I've been meaning to start a gallery for a bit but never quite seem to. I also have been meaning to edit my few contest entries using the critiques I received as a launching point. I am hoping that by putting up the galley and within the gallery my stories it will motivate me to get started. I also have a few stories poking around inspired by my RP that I may also post should I ever get them out of my head.
Constructive criticism and commentary is very welcome. Let me know you stopped by, link me to your writing and I will try to return the favor.
This is my first entry and I agreed with pretty much everything the critiques said. One of my friends who critiqued it asked why I had avoided dialog, was I comfortable with it etc? I am very comfortable with dialog but I liked this story without it, I felt that since the main character wasn't too bright and the story was the dying man's memory things wouldn't be to clear not to mention I felt trying to get his exact tone right might change the feel of the story or seem hokey. It needs a bit of cleaning up.
Pain flooded the world like light, blasting away everything including the darkness that had been such a blessing. Red was next and for a moment it was as if red was the color of pain. But no, red was the color of light through eyelids sealed shut. For a moment red was enough, more than really because even with the red there was pain. But the eyelids fluttered, unbidden and suddenly light replaced the red but the pain remained. Focusing was something that didn’t hurt though it took a long time. Colors, lights and shapes danced in the pain and finally settled into vision.
A sky white and hazy provided a diffused light that gave everything sharp edges. That was the vision that came first. Next came the sharp rim of rock overhead framing the haze of sky and softened here and there with a mist drifting up from the waterfall that plunged over the edge. A gasp at that, a gasp and a wince at that thought: plunging over the edge. Pain reared again at the gasp, the motion of the skull needed to emit the sound the source of the pain’s resurgence. Thoughts that needed to be corralled and so they were. Eyes and thoughts focused on the edge, the mist, the ribbon of water that trickled down the side and the hollows and shadows carved by the patient water over time.
The rock was lovely in that hazy light, a soft golden brown that reminded him of Rebecca, her tawny waves of hair now gone a little bit silver about the temples, so had the rock. Veins of white and silver danced over the surface of the walls overhead and it made him smile to think of it. Rebecca of the laughing eyes, Rebecca of the bouncing curls, Rebecca who was always too good for him. She still was he thought as he stared up at the scene above him and thought back to what had brought him there.
He’d been away for years, fighting a war he could have cared less about, risking his life and earning medal after medal to prove himself to be more than the slow, fourth son of a poor farmer so that he might have the right to marry his girl, Rebecca Monroe. She’d always been the prettiest, always been the nicest and had always had the time for him. She was gentle when she talked to him; never called him slow like all the others had and had even let him dance with her at the harvest festivals. He had been in love with her for as long as he could remember and the summer he was seventeen, the summer he was a man he asked her for her hand.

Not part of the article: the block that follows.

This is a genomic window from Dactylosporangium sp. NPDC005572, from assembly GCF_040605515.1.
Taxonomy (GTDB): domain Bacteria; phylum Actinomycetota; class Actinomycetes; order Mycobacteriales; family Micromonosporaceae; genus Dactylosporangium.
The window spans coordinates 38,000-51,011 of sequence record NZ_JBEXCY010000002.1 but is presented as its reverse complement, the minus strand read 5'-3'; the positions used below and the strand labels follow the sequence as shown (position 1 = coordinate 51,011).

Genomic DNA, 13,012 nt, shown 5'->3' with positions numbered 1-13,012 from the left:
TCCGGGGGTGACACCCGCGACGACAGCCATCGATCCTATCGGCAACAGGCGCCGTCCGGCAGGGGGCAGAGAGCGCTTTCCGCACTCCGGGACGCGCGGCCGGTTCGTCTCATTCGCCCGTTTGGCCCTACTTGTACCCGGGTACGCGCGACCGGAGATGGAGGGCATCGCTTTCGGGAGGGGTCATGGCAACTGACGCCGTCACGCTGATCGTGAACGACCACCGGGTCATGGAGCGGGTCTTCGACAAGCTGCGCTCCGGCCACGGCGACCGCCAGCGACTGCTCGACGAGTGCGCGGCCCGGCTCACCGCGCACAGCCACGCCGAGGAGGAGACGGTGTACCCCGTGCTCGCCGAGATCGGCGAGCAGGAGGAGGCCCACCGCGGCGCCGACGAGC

She hadn’t laughed, no she’d simply smiled at him and if her smile had more than a little sadness in it what was he to know about the workings of women? He only knew that he loved her and wanted her. She had chewed her lip for a long moment; something he knew meant she was thinking. He loved that about her, she was smart, clever and kind. For a long moment she considered his question and then she turned to him and in a voice as gentle and sweet as anything he’d ever known, she spoke.
Her plan was brilliant. He would go and join the army, prove himself and then he could proudly ask her father for her hand. She pointed out that he had no occupation besides work on his father’s farm and not likely even that once his brother took over. She was right and he thought for a moment about her words and saw the sense in them. He agreed and she let him kiss her hand because of it. The vision he had of her for many years was her clutching the hand he had kissed to her breast and waving with the other, that same sad smile still on her face.
It had been hard; he’d had to work very hard to move up through the ranks without any connections or people to speak for him. But Rebecca had believed in him, she had given him this task and so he had done it. He had a bit of luck one battle where he had tripped and taken a bayonet thrust meant for the general and that had earned him some attention, people stopped openly calling him slow after that. It was shortly after that battle that he’d been given a rank he felt was worth having someone write home about. He was certain the news would get to his sweetheart and he was certain that she would be proud. But the war waged on and he wasn’t able to leave, he wasn’t able to return and collect his love no matter what rank he attained.
A decade later he woke one day and realized the war had ended some months before but he’d grown so used to the routine of the life of a soldier that he hadn’t noticed. That day had been one of the happiest of his life. He’d put on his uniform, mounted his horse and headed home, his head high and his heart soaring somewhere overhead, just then he felt as if he could fly. He was going to be married he told everyone he passed, from merchant, to fellow soldier to tinkers and madmen. Their reactions varied but his remained the same, joyful and enthusiastic.